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UNF MedNexus: Education combined with technology (Courtesy of the Jacksonville Daily Record) — The University of North Florida is expanding its health care education influence through an initiative called MedNexus.

Supported by a $6 million appropriation in the 2020-21 budget approved by the state Legislature, UNF MedNexus is building a nurse training and simulation center at Florida State College at Jacksonville’s Deerwood Center campus, establishing a health care teaching site in Palm Coast in partnership with Daytona State College and expanding the medical technology innovation lab on UNF’s campus in Jacksonville.

The hub-and-spoke structure of UNF MedNexus is designed to be the first comprehensive, university-based medical and health care nexus in the U.S., partnering with local medical centers to connect health care providers with university students, faculty and researchers.

“I came up with the idea when a board member said it would be great to have a medical school – but that’s not likely,” said former UNF President David Szymanski, who will transition to full-time CEO and executive director of UNF MedNexus on Sept. 17.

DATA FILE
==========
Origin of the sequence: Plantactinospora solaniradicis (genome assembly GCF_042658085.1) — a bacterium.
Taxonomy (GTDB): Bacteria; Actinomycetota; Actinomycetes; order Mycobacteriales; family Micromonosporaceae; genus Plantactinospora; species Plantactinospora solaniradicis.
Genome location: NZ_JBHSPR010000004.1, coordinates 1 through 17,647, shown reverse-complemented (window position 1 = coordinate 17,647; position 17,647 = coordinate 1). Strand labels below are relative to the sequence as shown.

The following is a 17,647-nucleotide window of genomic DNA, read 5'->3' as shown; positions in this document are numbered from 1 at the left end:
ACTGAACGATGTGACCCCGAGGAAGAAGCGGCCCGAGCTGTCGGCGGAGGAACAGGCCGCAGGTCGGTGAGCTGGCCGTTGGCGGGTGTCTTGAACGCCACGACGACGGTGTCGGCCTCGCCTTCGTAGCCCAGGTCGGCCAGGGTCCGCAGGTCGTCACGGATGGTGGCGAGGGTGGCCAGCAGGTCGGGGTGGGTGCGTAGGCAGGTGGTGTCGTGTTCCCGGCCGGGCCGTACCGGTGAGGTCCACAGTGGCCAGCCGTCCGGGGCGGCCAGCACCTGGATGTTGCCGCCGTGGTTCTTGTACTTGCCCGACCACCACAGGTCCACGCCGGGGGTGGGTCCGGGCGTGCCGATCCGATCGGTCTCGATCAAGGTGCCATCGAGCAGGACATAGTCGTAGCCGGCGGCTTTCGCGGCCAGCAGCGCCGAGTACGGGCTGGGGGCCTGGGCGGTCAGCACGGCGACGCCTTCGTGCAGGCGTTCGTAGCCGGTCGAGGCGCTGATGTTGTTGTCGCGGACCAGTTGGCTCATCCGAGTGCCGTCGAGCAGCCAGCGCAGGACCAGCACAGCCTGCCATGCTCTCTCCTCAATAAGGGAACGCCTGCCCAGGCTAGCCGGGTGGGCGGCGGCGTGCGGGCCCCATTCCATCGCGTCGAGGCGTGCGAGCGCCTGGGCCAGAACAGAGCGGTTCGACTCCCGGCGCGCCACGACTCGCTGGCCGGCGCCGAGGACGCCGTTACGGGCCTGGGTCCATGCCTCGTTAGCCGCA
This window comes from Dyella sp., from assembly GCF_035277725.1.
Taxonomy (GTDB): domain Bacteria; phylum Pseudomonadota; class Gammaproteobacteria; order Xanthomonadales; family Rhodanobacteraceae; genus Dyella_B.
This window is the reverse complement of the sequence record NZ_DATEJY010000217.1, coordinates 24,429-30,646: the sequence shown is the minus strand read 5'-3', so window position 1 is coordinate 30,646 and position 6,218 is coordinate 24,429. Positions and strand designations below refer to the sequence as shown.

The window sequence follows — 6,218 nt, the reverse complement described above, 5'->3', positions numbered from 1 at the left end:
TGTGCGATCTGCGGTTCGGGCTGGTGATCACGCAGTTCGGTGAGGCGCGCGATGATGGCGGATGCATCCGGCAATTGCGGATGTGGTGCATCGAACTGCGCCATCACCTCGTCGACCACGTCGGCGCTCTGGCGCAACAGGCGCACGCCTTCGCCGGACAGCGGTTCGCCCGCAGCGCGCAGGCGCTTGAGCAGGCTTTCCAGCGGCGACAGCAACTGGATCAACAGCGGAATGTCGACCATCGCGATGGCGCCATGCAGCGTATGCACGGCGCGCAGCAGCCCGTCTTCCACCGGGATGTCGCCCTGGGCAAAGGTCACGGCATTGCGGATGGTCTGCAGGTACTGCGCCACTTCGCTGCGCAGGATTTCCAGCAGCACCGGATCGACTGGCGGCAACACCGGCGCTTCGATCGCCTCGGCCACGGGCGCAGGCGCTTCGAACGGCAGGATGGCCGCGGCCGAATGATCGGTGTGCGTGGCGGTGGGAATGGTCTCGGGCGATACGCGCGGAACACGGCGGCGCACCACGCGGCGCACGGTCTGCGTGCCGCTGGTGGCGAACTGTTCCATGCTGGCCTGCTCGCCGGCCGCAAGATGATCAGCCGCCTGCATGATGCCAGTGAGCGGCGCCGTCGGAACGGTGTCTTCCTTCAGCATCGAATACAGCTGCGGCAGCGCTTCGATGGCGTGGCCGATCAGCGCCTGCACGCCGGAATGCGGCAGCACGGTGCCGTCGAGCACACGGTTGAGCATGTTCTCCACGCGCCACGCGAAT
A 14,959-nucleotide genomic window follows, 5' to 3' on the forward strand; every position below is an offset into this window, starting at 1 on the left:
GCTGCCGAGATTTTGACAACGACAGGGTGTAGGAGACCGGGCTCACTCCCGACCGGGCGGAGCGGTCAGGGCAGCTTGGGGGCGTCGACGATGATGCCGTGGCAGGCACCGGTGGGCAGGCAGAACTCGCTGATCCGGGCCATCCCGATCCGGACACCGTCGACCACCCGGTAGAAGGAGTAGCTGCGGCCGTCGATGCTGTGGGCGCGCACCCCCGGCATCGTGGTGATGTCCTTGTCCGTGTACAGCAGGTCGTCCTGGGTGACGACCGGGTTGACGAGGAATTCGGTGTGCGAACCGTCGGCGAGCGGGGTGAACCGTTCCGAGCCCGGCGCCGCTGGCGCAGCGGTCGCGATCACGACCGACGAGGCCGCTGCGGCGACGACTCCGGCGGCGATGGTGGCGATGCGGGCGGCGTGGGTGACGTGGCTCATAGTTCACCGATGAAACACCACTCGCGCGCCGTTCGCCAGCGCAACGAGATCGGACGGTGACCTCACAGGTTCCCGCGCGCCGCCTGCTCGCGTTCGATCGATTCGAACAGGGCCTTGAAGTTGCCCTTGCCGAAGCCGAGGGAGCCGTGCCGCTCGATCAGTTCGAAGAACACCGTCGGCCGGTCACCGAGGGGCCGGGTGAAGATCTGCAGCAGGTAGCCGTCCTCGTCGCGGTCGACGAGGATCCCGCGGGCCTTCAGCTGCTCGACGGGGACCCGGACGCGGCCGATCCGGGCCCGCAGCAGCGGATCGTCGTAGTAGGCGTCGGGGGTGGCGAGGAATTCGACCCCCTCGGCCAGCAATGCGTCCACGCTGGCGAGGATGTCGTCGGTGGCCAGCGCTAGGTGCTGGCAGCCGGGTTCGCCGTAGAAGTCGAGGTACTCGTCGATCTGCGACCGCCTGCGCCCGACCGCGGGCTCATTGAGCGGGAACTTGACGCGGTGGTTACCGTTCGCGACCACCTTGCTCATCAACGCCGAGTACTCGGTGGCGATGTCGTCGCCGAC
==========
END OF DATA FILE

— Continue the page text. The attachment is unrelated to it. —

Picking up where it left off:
While it is not a medical school, MedNexus gives the university a regional health care education footprint and it is “uniquely UNF,” Szymanski said.

“We’ll be able to train the people who work in hospitals – nurses, physical therapists and counselors,” Szymanski said.

In addition to Daytona State College, MedNexus partners include the city of Palm Coast, AdventHealth and Allete Energy.

The program also is working with public high schools in Palm Coast to develop career paths for students to enter higher education and then the health care workforce.

“Florida’s population is growing and aging and there is a shortage of health care professionals,” Szymanski said.

The second phase will be expansion of the medical technology and research facility at UNF.

Szymanski said specialized equipment, such as mass spectrometers, will be used to develop diagnostic techniques that could lead to early detection of cancer and neurological disorders.

The facility also will conduct biomedical and pharmaceutical research. In partnership with Johnson & Johnson, 3D biomedical printing technology will be developed to manufacture medical devices, advanced prosthetics and skin grafts for burn patients, Szymanski said.

“There really are no bounds for MedNexus. With original research, you don’t know where it will lead,” he said.

Logo courtesy of UNF